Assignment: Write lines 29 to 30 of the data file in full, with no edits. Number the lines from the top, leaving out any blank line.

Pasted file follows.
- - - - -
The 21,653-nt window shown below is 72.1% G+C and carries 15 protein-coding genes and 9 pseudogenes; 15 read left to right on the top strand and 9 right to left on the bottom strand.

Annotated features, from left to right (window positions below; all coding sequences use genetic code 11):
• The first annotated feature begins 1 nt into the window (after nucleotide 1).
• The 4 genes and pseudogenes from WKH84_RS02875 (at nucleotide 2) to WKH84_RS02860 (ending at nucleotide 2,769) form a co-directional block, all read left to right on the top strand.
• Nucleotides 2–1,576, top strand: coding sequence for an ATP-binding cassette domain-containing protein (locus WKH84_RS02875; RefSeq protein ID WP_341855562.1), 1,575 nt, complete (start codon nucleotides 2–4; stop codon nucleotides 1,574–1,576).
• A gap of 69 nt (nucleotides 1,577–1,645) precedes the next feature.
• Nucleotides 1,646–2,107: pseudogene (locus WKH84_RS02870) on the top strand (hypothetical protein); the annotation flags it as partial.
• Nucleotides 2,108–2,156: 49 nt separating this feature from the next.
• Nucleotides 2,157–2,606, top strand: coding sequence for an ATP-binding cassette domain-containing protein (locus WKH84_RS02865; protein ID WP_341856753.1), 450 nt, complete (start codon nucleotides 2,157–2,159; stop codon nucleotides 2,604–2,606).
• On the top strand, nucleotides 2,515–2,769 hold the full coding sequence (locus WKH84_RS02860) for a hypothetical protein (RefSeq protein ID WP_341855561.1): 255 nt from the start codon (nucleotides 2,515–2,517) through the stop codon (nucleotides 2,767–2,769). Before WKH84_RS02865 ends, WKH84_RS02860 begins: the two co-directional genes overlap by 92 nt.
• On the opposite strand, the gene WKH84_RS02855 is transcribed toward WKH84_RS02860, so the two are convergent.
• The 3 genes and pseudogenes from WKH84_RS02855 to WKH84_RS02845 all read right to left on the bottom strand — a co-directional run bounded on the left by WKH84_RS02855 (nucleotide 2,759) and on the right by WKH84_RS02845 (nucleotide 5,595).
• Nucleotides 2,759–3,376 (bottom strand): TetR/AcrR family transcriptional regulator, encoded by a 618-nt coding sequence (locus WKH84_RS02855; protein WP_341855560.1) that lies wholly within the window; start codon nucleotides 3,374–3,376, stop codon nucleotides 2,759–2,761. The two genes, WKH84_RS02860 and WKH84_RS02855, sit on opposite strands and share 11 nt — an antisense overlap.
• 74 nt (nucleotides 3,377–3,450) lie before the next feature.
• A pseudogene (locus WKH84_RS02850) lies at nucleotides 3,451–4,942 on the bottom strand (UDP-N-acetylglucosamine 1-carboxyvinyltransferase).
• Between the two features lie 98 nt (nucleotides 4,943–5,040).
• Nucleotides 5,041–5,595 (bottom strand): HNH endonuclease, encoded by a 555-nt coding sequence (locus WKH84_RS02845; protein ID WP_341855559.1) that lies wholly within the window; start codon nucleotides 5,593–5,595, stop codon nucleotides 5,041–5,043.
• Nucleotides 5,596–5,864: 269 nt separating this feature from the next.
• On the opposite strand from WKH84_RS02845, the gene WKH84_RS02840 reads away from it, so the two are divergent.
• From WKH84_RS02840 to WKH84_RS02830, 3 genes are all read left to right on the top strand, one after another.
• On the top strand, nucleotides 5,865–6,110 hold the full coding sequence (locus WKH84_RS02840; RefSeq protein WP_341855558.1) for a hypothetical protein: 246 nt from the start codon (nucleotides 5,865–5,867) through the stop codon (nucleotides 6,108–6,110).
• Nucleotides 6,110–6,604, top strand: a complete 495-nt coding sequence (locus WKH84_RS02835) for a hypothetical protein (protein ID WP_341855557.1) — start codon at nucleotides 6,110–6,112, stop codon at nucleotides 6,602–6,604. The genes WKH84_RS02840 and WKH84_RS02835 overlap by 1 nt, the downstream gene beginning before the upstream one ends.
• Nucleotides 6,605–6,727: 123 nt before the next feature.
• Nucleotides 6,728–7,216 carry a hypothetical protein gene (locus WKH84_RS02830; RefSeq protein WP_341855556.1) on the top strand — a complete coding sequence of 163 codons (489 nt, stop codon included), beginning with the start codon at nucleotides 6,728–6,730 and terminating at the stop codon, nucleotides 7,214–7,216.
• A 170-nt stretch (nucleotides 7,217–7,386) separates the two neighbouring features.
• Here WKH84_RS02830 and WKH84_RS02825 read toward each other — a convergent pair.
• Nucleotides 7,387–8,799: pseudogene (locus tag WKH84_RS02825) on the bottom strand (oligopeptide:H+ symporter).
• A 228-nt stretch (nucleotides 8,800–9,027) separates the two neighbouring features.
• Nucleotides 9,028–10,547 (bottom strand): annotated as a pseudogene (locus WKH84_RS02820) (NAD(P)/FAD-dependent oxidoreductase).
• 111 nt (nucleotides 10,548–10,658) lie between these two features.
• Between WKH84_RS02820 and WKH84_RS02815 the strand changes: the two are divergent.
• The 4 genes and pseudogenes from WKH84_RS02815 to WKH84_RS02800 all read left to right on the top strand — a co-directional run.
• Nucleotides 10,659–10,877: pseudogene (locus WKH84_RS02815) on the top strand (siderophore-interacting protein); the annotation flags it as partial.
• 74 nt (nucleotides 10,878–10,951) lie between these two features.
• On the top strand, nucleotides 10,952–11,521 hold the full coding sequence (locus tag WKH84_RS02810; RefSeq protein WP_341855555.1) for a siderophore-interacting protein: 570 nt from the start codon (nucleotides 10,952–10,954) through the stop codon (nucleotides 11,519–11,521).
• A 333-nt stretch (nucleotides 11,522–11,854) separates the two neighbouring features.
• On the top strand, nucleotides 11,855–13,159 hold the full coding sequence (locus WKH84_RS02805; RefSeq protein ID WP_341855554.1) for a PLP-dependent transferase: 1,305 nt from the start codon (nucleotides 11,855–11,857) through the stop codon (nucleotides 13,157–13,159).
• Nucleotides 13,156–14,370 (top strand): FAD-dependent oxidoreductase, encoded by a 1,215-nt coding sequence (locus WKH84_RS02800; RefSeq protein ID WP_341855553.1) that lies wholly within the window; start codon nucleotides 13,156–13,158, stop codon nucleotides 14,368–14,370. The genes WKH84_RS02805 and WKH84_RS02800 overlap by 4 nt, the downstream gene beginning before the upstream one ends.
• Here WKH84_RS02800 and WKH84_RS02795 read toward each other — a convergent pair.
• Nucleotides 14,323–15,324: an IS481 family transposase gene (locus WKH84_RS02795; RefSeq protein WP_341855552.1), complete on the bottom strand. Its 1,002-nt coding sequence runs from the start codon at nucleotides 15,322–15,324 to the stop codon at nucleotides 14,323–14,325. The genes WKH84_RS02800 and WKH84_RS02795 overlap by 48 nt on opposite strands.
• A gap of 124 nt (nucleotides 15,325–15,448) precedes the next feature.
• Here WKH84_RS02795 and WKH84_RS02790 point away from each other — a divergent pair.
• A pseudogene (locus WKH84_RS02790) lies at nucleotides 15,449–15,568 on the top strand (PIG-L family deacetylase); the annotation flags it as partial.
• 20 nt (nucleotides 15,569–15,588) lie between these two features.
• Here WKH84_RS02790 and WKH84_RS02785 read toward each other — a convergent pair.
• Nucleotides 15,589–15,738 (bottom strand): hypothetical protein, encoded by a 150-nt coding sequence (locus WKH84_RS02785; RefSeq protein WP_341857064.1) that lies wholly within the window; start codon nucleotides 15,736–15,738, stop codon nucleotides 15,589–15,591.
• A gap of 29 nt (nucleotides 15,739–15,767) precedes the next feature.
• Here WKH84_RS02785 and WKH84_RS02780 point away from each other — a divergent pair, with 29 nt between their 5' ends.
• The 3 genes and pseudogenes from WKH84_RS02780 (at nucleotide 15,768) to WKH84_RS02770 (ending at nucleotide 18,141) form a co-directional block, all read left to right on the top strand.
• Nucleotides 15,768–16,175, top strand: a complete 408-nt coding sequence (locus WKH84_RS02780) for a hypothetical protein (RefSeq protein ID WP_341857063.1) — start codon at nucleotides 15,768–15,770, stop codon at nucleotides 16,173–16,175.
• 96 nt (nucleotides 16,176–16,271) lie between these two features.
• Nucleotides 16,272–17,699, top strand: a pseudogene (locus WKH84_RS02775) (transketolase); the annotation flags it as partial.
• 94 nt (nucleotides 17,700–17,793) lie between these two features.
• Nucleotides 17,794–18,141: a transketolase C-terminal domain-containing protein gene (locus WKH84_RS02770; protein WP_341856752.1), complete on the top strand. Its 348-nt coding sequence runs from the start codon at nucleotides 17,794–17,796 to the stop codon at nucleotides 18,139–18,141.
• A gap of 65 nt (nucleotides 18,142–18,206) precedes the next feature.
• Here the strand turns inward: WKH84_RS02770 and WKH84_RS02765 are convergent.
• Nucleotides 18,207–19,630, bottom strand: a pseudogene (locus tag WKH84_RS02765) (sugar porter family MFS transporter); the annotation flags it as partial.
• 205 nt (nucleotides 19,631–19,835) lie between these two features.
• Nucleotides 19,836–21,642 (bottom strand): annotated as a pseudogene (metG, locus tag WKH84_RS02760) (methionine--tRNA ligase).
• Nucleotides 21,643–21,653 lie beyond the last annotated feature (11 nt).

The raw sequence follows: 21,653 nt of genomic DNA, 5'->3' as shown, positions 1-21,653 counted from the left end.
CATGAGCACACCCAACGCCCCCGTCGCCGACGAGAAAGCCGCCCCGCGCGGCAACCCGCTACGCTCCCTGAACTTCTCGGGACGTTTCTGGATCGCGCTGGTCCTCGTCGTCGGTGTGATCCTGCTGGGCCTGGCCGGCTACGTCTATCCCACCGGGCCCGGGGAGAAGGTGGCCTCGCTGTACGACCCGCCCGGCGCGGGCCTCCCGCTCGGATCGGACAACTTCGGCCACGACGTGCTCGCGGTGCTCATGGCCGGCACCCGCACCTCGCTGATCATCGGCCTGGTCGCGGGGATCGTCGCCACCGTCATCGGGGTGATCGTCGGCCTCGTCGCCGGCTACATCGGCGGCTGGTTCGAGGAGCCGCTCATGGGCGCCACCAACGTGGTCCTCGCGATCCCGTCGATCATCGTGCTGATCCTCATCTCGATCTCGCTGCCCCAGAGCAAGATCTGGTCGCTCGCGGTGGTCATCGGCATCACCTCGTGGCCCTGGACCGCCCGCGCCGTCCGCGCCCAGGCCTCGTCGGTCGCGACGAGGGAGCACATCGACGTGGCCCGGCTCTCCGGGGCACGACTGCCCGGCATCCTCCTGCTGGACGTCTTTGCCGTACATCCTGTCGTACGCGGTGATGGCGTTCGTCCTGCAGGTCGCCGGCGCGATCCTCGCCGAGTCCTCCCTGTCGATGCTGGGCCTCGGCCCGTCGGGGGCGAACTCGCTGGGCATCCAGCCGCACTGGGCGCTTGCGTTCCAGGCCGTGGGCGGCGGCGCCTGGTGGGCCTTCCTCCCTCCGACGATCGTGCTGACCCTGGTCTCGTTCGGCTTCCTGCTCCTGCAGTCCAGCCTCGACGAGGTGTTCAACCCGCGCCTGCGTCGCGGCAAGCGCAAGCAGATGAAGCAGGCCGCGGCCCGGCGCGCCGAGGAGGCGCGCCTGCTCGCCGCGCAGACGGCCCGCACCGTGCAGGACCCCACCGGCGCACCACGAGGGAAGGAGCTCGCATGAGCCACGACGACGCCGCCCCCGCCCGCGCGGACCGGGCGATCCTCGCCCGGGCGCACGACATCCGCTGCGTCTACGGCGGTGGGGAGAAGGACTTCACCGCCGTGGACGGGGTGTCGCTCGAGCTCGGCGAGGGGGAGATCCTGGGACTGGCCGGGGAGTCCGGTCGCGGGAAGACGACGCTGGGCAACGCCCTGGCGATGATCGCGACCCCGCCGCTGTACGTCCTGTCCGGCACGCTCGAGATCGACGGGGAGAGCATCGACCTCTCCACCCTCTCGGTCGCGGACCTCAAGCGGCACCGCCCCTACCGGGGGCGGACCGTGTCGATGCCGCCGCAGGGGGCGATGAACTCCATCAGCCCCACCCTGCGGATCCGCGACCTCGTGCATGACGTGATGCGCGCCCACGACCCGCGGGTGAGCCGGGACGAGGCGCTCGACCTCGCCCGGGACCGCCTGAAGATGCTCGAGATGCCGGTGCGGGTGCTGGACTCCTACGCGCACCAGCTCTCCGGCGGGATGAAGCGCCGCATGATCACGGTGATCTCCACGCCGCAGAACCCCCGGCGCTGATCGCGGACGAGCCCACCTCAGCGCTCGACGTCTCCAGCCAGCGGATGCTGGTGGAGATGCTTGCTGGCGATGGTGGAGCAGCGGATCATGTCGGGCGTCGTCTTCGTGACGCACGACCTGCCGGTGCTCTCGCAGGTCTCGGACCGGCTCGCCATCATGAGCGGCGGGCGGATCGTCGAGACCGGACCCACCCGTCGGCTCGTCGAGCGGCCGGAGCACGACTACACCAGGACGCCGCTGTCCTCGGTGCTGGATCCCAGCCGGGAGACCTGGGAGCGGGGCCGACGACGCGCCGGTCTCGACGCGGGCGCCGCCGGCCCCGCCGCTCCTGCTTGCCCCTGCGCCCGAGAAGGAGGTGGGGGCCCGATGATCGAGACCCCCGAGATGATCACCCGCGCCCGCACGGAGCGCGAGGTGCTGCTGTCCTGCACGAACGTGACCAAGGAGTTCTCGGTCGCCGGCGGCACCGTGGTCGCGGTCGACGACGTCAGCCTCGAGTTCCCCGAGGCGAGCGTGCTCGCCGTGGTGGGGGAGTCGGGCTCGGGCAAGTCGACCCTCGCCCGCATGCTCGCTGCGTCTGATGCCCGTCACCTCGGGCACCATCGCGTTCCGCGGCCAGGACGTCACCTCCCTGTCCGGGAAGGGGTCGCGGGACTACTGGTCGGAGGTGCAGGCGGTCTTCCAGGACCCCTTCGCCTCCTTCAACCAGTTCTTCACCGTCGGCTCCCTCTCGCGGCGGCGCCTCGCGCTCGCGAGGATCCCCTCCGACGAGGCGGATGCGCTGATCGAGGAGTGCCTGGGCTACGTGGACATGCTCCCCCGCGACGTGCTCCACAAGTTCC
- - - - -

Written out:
• Nucleotides 9,028–10,547 (bottom strand): annotated as a pseudogene (locus WKH84_RS02820) (NAD(P)/FAD-dependent oxidoreductase).
• 111 nt (nucleotides 10,548–10,658) lie between these two features.